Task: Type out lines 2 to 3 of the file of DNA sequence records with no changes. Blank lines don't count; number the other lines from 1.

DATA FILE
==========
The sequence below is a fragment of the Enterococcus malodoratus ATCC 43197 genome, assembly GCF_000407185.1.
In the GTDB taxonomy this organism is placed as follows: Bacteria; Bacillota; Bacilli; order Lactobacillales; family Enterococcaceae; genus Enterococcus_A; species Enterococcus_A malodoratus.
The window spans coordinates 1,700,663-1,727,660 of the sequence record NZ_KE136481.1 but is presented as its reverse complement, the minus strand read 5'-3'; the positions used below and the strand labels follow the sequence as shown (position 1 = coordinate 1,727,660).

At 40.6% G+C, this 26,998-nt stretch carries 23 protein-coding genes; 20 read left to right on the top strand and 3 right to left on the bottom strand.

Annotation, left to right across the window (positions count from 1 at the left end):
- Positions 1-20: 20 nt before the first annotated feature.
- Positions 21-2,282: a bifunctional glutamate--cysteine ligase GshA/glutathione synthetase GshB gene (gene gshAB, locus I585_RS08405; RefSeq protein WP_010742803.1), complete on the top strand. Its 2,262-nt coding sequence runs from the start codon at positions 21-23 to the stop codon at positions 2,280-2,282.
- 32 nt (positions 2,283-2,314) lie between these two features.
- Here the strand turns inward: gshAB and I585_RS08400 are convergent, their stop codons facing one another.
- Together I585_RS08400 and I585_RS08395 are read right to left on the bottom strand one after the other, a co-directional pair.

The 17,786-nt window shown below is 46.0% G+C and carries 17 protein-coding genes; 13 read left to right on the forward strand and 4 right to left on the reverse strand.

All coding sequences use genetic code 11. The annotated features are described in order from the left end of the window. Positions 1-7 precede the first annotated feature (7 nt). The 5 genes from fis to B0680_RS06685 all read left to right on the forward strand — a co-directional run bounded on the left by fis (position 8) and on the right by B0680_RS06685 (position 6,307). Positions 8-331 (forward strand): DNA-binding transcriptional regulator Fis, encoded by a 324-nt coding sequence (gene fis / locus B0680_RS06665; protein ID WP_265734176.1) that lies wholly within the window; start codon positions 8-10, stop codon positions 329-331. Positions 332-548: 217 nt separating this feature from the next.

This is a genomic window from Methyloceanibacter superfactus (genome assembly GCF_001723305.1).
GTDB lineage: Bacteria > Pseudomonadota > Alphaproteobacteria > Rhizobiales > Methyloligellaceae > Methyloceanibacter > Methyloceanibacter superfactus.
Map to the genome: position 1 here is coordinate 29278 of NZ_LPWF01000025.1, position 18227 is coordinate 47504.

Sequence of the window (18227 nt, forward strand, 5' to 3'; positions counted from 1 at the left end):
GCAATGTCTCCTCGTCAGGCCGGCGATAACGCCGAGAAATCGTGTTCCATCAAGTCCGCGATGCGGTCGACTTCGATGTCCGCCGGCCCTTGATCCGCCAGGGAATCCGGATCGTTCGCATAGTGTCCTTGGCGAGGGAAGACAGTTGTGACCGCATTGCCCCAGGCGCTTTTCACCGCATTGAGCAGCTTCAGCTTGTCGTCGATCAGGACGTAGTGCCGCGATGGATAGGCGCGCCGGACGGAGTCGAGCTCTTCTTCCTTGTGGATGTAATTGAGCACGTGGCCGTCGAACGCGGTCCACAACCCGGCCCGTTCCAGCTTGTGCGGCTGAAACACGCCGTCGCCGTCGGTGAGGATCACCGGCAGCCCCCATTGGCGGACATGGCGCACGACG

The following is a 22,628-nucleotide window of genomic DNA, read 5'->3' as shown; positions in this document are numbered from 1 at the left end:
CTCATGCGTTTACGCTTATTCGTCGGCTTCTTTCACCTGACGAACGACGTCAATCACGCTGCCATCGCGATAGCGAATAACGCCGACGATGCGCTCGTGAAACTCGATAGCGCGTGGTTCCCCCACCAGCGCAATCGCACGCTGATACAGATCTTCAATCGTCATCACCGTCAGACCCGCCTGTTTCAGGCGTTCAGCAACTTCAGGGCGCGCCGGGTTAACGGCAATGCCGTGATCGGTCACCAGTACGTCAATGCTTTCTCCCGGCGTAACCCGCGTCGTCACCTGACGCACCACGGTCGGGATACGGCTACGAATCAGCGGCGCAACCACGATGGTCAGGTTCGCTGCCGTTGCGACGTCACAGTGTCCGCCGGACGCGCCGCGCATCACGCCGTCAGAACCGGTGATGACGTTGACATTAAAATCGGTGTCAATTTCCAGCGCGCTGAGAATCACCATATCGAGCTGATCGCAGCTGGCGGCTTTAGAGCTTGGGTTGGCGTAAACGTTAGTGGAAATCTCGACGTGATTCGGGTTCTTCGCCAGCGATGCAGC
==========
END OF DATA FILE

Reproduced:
In the GTDB taxonomy this organism is placed as follows: Bacteria; Bacillota; Bacilli; order Lactobacillales; family Enterococcaceae; genus Enterococcus_A; species Enterococcus_A malodoratus.
The window spans coordinates 1,700,663-1,727,660 of the sequence record NZ_KE136481.1 but is presented as its reverse complement, the minus strand read 5'-3'; the positions used below and the strand labels follow the sequence as shown (position 1 = coordinate 1,727,660).